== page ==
After waking up feeling pretty wretched, Eli wasn't entirely sure whether he should make the final push to Quito... but being the Terminator he is, we pushed off for our final leg before a day off. The start of the day had us gradually climbing out of Ambato. Given our early pace, we weren't so sure about the Quito end goal, but decided an early second breakfast or first lunch made sense. After a rice and chicken dish and a Coke in San Miguel de Salcedo, we pushed north, now with more of a tailwind than we'd felt in some time. Though we were pedaling slightly uphill, the tailwind more or less flattened the grade as we pushed on at around 20 km/hr. Then we hit the first major climb of the day. Before reaching the top, we'd get caught in a cold, thundering rain. We were pretty quiet at this point, knowing we were within reach of Quito, but still had a chunk to go. After summiting and descending once more, we were quickly crushing kilometers and knew that we had only one more major climb. As we rode up on Machachi, we decided that a second lunch/first dinner was a smart move. We found a nice, but reasonable restaurant where we both had burgers, salad, etc. We even met a woman who had cycled in Europe and was very excited about our adventure. After fueling up, we were back at it. After a short, rainy end to the descent, we hit our last climb. We weren't too talkative at that point and put our heads down, let our minds wander, and kept pushing up to the top of the hills bordering Quito. With 20 or so kilometers still to go, we were in Quito, a crazy sprawling, polluted city. At that point, we coasted down the busy city streets, sometimes using the less traveled bus lanes to give ourselves as much space from traffic as possible. We'd take the next day off, before heading north towards the Colombian border. Pardon the lack of photos from this section - we were riding long days and felt the scenery was similar to what we'd seen in some other places :/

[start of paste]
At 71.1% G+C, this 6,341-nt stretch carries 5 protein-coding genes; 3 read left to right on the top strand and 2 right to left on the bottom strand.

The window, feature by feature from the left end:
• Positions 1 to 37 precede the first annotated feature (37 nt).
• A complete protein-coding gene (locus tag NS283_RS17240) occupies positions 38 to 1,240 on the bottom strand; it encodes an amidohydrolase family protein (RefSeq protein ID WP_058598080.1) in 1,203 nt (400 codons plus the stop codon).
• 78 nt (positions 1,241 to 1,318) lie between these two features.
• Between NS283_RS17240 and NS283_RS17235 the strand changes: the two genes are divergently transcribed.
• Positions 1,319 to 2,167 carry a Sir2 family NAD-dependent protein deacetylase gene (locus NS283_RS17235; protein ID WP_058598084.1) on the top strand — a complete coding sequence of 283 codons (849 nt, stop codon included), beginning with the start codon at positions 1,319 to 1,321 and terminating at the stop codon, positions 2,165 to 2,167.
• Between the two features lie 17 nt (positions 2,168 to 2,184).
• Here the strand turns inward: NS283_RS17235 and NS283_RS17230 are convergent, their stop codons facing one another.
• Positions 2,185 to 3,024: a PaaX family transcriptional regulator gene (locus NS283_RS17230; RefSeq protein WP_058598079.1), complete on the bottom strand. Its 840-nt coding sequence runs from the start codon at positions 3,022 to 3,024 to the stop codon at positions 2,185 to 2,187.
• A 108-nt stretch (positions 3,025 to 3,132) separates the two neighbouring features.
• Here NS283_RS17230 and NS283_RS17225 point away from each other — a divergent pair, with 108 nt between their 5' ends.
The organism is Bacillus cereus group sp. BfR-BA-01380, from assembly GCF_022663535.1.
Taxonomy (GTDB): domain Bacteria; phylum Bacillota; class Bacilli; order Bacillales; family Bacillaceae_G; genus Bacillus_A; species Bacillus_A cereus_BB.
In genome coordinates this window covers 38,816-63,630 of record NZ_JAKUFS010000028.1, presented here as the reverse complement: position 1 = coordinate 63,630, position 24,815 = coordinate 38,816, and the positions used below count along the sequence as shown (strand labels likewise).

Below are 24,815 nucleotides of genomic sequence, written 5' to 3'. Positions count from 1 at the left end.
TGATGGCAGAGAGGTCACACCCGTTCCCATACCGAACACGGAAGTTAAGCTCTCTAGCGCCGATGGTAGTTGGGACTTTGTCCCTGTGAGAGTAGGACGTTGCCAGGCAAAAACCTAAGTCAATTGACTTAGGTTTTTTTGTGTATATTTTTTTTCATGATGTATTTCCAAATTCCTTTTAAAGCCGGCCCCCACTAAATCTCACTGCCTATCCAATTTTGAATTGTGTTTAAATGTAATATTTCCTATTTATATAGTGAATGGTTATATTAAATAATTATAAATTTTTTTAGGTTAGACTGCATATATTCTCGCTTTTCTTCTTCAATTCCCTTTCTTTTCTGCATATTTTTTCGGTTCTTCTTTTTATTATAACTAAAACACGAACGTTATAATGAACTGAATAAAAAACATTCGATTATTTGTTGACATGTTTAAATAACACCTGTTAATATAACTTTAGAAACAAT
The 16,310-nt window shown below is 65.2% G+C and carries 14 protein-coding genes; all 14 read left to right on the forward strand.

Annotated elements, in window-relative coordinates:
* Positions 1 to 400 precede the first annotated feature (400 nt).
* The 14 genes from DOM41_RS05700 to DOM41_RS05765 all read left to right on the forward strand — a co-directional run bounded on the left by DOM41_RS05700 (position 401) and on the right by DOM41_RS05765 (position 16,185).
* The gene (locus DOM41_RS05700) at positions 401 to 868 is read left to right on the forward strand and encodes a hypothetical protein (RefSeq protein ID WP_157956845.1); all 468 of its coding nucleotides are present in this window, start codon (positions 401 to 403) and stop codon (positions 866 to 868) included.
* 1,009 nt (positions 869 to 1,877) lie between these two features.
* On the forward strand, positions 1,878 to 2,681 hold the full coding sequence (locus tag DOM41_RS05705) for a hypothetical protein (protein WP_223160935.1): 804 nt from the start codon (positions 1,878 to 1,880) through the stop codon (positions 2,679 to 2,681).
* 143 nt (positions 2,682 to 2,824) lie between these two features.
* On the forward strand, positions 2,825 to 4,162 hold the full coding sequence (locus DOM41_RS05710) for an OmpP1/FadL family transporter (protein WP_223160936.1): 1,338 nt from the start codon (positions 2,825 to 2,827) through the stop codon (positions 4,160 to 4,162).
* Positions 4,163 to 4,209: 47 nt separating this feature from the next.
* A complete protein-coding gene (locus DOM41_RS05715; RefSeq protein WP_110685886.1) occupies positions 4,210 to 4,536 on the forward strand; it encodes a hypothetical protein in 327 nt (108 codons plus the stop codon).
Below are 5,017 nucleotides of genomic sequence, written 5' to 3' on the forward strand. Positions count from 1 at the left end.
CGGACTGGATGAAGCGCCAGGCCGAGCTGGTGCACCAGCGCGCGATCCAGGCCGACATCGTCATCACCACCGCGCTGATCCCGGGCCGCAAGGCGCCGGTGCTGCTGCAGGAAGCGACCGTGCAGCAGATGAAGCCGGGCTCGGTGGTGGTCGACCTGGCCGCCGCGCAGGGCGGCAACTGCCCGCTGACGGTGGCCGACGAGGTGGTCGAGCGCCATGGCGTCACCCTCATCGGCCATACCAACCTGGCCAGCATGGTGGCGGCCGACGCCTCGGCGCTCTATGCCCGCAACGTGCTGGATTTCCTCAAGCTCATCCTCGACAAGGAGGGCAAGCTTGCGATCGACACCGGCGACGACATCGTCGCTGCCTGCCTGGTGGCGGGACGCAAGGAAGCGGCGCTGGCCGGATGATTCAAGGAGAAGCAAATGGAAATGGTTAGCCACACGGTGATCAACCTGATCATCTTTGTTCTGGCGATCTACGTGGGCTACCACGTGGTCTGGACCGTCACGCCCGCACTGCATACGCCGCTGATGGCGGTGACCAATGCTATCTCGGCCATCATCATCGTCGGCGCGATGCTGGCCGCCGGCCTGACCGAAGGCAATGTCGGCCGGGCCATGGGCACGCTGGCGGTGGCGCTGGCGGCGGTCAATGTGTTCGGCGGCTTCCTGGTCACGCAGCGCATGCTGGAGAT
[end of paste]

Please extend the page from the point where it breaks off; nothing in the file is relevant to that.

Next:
After pedaling to the outskirts of Quito, we were met with an amazing view and epic decent out of the high city (photo 5). We continued to a lunch stop and energy drink (photo 6), and pushed onwards, eventually reaching... the equator!!! (photos 7 and 8) It felt like a real milestone to make it here, and even though we knew we still had many miles to pedal, there was some comfort knowing we'd made it to the northern hemisphere. We continued, slowly climbing our way to the summit of a pass before dropping down to our destination town of Otavalo. Before the decent, we took a minute to look down on the cloud covered valley and setting sun below (photo 9). While walking the streets of Otavalo that night, we witnessed some sort of procession, possibly a funeral celebration (video 10).